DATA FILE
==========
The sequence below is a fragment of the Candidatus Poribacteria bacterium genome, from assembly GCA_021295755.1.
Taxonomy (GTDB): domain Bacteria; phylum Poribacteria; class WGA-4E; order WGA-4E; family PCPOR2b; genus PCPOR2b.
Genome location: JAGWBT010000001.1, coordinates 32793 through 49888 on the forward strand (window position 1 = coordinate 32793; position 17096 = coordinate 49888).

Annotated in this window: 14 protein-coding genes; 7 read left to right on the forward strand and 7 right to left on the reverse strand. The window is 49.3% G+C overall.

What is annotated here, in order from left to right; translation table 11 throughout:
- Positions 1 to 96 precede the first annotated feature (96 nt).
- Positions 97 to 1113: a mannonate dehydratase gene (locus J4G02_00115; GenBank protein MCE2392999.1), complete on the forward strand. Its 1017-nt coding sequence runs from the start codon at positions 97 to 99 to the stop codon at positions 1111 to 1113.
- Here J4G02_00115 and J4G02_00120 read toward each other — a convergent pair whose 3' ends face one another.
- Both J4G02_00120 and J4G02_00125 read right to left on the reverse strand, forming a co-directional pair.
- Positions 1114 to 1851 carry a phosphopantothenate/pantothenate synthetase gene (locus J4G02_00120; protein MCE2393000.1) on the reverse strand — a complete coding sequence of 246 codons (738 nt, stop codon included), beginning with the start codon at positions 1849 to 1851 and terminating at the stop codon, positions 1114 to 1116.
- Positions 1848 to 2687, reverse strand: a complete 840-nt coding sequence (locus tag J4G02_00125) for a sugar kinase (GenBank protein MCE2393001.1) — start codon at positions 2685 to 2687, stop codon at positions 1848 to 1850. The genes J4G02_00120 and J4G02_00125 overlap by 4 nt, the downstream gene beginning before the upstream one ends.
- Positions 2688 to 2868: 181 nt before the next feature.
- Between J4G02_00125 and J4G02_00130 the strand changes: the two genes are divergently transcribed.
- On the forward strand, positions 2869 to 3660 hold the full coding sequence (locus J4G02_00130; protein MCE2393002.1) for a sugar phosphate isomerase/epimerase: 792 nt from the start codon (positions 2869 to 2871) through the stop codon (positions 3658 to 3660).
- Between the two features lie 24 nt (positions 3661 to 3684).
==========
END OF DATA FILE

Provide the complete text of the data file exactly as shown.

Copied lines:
The sequence below is a fragment of the Candidatus Poribacteria bacterium genome, from assembly GCA_021295755.1.
Taxonomy (GTDB): domain Bacteria; phylum Poribacteria; class WGA-4E; order WGA-4E; family PCPOR2b; genus PCPOR2b.
Genome location: JAGWBT010000001.1, coordinates 32793 through 49888 on the forward strand (window position 1 = coordinate 32793; position 17096 = coordinate 49888).

Annotated in this window: 14 protein-coding genes; 7 read left to right on the forward strand and 7 right to left on the reverse strand. The window is 49.3% G+C overall.

What is annotated here, in order from left to right; translation table 11 throughout:
- Positions 1 to 96 precede the first annotated feature (96 nt).
- Positions 97 to 1113: a mannonate dehydratase gene (locus J4G02_00115; GenBank protein MCE2392999.1), complete on the forward strand. Its 1017-nt coding sequence runs from the start codon at positions 97 to 99 to the stop codon at positions 1111 to 1113.
- Here J4G02_00115 and J4G02_00120 read toward each other — a convergent pair whose 3' ends face one another.
- Both J4G02_00120 and J4G02_00125 read right to left on the reverse strand, forming a co-directional pair.
- Positions 1114 to 1851 carry a phosphopantothenate/pantothenate synthetase gene (locus J4G02_00120; protein MCE2393000.1) on the reverse strand — a complete coding sequence of 246 codons (738 nt, stop codon included), beginning with the start codon at positions 1849 to 1851 and terminating at the stop codon, positions 1114 to 1116.
- Positions 1848 to 2687, reverse strand: a complete 840-nt coding sequence (locus tag J4G02_00125) for a sugar kinase (GenBank protein MCE2393001.1) — start codon at positions 2685 to 2687, stop codon at positions 1848 to 1850. The genes J4G02_00120 and J4G02_00125 overlap by 4 nt, the downstream gene beginning before the upstream one ends.
- Positions 2688 to 2868: 181 nt before the next feature.
- Between J4G02_00125 and J4G02_00130 the strand changes: the two genes are divergently transcribed.
- On the forward strand, positions 2869 to 3660 hold the full coding sequence (locus J4G02_00130; protein MCE2393002.1) for a sugar phosphate isomerase/epimerase: 792 nt from the start codon (positions 2869 to 2871) through the stop codon (positions 3658 to 3660).
- Between the two features lie 24 nt (positions 3661 to 3684).